TransAlta Executives Approved Intentional Power Plant Shutdowns to Increase Profits
According to documents filed with the Alberta Utilities Commission (AUC), 3 top TransAlta executives approved the strategy of deliberately shutting down its power plants during peak periods of demand to drive up electricity prices for millions of dollars in profits. To make matters worse, company officials congratulated each other about how well the strategy was working.
The Alberta Market Surveillance Administrator (MSA) has claimed that, in 2010 and 2011, TransAlta Corp. “undermined the integrity of the Alberta wholesale electric energy market by engaging in anti-competitive conduct.” The MSA claims that on 4 occasions involving 6 of its power plants, TransAlta’s “…corporate strategy entailed improperly timing discretionary outages in order to maximize TransAlta’s profits in both the power pool and the forward market, while impairing the fair, efficient and openly competitive operation of the market.” When TransAlta took its plants off-line, it left their competitors scrambling to purchase electricity from other sources at a price often higher than what they were selling to its customers. TransAlta has refused to release about 850 documents related to the allegations, claiming they are privileged.
At the same time, the MSA is seeking to ban a former TransAlta employee and a current employee from energy trading in relation to the charges against TransAlta. Last year, one of the employees was fined $15 million for allegedly manipulating electricity prices in California and other western U.S. markets.
Canada’s only fully deregulated electricity market has been widely criticized in Alberta, where customers pay some of the highest electricity prices in the country. Wildrose Utilities Critic Joe Anglin said Alberta’s system is “…a complete disaster” ; however, Premier Redford continues to defend the embattled deregulated system. Anglin went on to say, “I’m saying it is not right to gouge Albertans – and they know it’s wrong.” NDP Leader Brian Mason has little faith in the MSA investigation or the AUC’s ability to adjudicate the TransAlta matter, saying, “They are basically trying to manage a system that’s virtually unmanageable.” Liberal Energy Critic, Kent Hehr, said, “This is ridiculous to allow corporations to be gouging Albertans on their power bills.” Even a Tory backbencher, Ken Lemke, said his constituents want to know “What the heck is going on?”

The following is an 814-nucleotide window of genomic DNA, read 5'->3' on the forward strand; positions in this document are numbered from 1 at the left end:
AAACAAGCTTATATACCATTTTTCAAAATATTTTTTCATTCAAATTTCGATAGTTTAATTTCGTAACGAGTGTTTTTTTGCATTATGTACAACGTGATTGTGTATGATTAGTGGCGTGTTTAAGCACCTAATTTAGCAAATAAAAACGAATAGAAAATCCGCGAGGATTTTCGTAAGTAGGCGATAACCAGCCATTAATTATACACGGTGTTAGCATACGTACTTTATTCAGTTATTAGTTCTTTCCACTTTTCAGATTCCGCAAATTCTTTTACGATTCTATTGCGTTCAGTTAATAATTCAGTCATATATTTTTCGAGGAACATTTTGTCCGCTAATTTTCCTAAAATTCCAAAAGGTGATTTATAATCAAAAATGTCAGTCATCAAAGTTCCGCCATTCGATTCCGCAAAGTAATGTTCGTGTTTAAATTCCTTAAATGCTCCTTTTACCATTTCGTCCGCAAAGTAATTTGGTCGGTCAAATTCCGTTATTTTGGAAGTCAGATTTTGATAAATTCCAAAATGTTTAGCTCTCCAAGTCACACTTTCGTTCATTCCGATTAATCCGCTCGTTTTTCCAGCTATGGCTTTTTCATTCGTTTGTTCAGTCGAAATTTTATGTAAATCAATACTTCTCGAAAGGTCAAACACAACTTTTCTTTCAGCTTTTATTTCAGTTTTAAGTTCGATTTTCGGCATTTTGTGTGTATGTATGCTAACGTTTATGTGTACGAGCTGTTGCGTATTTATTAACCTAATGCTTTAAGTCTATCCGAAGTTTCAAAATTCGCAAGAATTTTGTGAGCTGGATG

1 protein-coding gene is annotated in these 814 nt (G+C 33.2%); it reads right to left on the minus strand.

Joe Anglin has called for the RCMP to investigate TransAlta’s alleged manipulation of the deregulated system, arguing that the MSA’s allegations are in effect allegations of fraud, theft and destruction of evidence, all of which are criminal in nature. PC Associate Minister of Electricity, Donna Kennedy-Glans, responded weakly by saying she wants the AUC to hear the case and “We cannot prejudice the outcome of this case.” TransAlta has denied the allegations, and took out expensive full-page advertisements today in Alberta newspapers, in an attempt to defend itself.
Sources for this story include: Edmonton Journal 1, Edmonton Journal 2, Edmonton Journal 3, Calgary Herald, Edmonton Journal 4. (TransAlta was fined $370,000 in November 2011 by the MSA for breaking market rules, which most Albertans thought was just a “slap on the wrist”, considering the estimated cost of TransAlta’s infraction to consumers in that case was a whopping $5.5 million.)